Ticonderoga Publications (who published my first collection, Crow Shine, and have anthologised a lot of my stories over the years) used to have an online zine called Ticon4. This story was written for that. There’s a thing about writing where if you don’t do anything else, you end up writing about writers. I didn’t want to fall into that cliché, but this is the one instance where I let myself write about a writer. I figured I’d have to do it once, to get it out of my system.
The protagonist here is someone who had a massive hit with his first novel and is really struggling to write another. It’s clearly not autobiographical as I haven’t had a massive hit with any novel yet, and I’ve had seven published. But again, that’s just the backdrop to what’s really going on, which is the struggling writer receiving strange and seemingly supernatural messages in various places around his house. His wife puts it down to stress, tells him to be cool, there’s no rush and so on, but the messages persist, getting more frequent and varied, until eventually he realises what they’re all about…
The original seed for this story was our own answering machine at home. The protagonist of this story gets a repeated phone message that’s just someone saying “Goodbye”. At least, that’s how it starts for him. And exactly that happened to us. The red light would be flashing, we’d press the button to play the message and hear a woman say, “Goodbye” and that was it. Creepy. It happened a lot for a while, then stopped. I’m pretty sure I know why, and it’s actually quite mundane, but it’s better to leave it as a question, no?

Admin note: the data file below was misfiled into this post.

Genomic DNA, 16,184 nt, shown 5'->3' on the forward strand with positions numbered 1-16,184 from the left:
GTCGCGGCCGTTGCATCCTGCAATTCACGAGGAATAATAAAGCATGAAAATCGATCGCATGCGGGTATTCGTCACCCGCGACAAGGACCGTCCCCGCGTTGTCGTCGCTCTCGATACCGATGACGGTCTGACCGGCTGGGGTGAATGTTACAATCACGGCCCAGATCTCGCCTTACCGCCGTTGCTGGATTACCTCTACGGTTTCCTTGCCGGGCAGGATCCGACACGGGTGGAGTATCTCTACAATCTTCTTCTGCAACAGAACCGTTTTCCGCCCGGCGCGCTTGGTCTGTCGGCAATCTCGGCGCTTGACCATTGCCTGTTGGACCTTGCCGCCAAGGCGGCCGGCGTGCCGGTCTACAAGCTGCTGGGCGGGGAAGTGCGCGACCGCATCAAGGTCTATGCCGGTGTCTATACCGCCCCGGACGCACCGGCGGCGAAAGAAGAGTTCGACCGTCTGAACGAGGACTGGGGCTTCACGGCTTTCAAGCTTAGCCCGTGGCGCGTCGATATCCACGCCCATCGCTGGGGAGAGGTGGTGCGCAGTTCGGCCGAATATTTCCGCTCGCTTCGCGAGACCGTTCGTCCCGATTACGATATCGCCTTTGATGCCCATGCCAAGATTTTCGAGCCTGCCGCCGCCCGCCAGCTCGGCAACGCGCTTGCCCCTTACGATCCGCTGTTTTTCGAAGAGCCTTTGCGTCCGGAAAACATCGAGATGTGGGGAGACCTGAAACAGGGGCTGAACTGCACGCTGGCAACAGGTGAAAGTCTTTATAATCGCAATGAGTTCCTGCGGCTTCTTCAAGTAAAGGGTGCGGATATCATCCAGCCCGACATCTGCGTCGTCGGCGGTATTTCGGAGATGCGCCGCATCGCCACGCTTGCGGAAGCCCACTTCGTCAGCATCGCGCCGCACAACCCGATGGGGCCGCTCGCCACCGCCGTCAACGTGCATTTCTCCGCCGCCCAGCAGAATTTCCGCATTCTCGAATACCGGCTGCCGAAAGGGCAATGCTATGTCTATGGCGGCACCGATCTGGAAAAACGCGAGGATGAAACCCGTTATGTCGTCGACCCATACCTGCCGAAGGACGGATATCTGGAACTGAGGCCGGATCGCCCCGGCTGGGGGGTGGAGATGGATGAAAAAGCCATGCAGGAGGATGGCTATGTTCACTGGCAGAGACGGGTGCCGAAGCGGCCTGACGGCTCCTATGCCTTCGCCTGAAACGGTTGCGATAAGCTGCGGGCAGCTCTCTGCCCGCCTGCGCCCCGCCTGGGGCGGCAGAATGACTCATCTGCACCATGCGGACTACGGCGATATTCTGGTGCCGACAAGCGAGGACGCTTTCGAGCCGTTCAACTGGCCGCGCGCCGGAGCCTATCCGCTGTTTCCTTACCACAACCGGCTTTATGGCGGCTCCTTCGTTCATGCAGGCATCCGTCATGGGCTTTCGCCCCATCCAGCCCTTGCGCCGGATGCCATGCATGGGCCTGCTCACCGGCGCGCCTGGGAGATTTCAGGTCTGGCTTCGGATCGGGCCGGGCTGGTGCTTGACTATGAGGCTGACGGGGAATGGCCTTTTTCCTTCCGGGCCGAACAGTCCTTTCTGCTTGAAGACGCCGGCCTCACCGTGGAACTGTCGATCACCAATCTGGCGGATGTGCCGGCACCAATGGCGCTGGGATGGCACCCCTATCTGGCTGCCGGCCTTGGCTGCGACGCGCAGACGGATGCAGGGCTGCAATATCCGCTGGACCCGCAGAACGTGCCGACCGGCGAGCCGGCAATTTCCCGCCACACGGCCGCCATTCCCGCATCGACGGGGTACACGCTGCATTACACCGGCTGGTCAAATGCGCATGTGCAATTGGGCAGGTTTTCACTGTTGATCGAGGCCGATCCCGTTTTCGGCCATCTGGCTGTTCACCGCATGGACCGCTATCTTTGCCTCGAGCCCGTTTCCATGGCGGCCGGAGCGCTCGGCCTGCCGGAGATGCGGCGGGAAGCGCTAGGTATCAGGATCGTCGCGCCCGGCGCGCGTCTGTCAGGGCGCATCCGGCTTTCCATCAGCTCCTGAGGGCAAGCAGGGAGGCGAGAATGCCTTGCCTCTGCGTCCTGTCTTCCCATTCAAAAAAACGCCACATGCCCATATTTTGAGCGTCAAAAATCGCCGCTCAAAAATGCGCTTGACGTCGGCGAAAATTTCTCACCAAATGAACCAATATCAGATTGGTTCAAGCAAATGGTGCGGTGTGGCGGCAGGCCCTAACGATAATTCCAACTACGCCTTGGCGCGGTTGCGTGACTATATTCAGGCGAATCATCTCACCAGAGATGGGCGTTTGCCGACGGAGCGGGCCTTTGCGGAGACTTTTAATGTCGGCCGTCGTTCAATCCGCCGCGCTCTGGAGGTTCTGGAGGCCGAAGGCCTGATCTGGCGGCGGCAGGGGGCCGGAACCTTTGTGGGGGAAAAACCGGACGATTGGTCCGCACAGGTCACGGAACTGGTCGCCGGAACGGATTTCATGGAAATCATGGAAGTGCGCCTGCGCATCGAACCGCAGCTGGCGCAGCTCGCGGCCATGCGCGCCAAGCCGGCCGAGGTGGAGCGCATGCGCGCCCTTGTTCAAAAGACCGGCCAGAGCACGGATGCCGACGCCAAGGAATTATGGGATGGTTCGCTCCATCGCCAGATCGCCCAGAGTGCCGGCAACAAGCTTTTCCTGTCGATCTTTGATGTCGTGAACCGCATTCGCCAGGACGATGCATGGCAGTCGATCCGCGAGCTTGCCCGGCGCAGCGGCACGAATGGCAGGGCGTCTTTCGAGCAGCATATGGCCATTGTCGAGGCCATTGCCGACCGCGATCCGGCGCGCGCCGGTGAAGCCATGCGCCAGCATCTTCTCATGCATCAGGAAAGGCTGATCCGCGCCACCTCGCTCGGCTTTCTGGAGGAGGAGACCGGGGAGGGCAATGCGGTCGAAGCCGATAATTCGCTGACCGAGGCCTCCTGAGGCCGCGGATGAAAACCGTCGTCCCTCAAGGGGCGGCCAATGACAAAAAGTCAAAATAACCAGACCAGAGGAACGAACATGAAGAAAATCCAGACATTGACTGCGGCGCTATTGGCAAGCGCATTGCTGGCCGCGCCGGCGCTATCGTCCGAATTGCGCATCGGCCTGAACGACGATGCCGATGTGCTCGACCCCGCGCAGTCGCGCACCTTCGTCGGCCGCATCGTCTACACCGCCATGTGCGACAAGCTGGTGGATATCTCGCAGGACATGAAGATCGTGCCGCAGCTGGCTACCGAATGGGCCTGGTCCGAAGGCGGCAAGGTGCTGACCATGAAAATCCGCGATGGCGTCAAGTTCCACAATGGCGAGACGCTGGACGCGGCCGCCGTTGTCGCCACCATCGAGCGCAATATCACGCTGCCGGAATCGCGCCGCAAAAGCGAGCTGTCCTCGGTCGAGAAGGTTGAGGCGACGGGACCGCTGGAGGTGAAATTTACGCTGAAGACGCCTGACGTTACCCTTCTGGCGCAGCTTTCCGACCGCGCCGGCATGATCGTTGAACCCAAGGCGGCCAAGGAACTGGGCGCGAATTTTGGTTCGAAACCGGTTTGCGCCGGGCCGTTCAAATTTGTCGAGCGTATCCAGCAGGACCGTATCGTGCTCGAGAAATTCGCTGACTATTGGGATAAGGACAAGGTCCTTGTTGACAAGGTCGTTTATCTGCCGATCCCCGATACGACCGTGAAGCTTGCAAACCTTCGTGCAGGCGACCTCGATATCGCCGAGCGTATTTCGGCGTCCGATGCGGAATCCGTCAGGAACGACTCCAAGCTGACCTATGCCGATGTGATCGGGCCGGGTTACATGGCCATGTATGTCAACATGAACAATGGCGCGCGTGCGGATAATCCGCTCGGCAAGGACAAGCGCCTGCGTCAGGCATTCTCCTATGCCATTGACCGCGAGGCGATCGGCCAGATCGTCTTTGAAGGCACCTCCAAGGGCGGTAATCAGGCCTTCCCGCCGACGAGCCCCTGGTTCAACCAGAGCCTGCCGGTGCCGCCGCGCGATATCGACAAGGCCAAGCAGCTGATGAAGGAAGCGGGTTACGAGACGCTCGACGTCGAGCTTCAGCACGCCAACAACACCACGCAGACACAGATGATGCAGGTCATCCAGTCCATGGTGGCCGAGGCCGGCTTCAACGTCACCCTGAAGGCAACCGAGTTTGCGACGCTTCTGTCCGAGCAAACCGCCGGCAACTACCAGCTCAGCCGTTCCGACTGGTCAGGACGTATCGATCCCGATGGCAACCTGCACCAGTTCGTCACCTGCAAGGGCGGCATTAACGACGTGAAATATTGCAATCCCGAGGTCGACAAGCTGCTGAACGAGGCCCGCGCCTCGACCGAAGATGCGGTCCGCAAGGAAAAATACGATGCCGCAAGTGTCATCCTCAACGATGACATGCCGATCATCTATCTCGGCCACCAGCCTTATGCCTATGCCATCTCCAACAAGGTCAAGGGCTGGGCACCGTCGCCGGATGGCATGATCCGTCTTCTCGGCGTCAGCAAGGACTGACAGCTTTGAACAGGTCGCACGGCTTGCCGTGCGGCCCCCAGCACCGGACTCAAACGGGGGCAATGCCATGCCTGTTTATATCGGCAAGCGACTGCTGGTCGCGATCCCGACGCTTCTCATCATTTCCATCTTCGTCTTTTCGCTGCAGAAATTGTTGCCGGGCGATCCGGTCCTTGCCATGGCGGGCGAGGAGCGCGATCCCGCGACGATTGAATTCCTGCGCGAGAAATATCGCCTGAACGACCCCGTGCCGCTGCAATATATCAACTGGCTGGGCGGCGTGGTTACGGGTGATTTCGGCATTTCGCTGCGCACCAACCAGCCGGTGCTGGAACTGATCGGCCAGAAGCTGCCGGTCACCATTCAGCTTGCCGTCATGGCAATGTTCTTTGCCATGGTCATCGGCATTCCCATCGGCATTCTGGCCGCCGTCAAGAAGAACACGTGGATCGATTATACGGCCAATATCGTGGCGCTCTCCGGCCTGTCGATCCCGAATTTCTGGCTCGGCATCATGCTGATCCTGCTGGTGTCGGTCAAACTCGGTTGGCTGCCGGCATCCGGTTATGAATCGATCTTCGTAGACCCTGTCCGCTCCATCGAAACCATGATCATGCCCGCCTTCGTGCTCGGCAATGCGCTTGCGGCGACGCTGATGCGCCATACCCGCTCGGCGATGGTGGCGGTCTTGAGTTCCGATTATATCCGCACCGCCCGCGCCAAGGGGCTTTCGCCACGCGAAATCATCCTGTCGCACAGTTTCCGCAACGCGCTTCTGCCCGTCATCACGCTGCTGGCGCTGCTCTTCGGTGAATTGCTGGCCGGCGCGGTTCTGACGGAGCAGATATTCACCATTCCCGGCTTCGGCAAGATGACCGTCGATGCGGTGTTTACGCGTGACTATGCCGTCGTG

“The Ocean Hushed the Stones” (previously unpublished)
This is another story original to this book, and another that deals with injustice, loss, poor parenting and other themes I return to regularly. It’s also a story about second chances and whether we recognise them when they come around, or have the courage to take them. Nothing worthwhile happens without sacrifice, after all, so how far are we willing to go, what risks are we prepared to take, to right historical wrongs?
The setting for this one is a place from my childhood growing up in England that, even as a kid, I saw as both incredibly cool and incredibly creepy. It was good explore both versions in their extreme with the weird stuff that happens in this story.
Editor Simon Dewar included my short story, Shadows of the Lonely Dead, in the first Suspended in Dusk anthology. That story went on to win an award, got reprinted in a few Year’s Best anthologies, and ultimately spawned a “sequel” in my novel, Devouring Dark. So when Simon asked me for another story for Suspended in Dusk 2 from Grey Matter Press, I was happy to write something.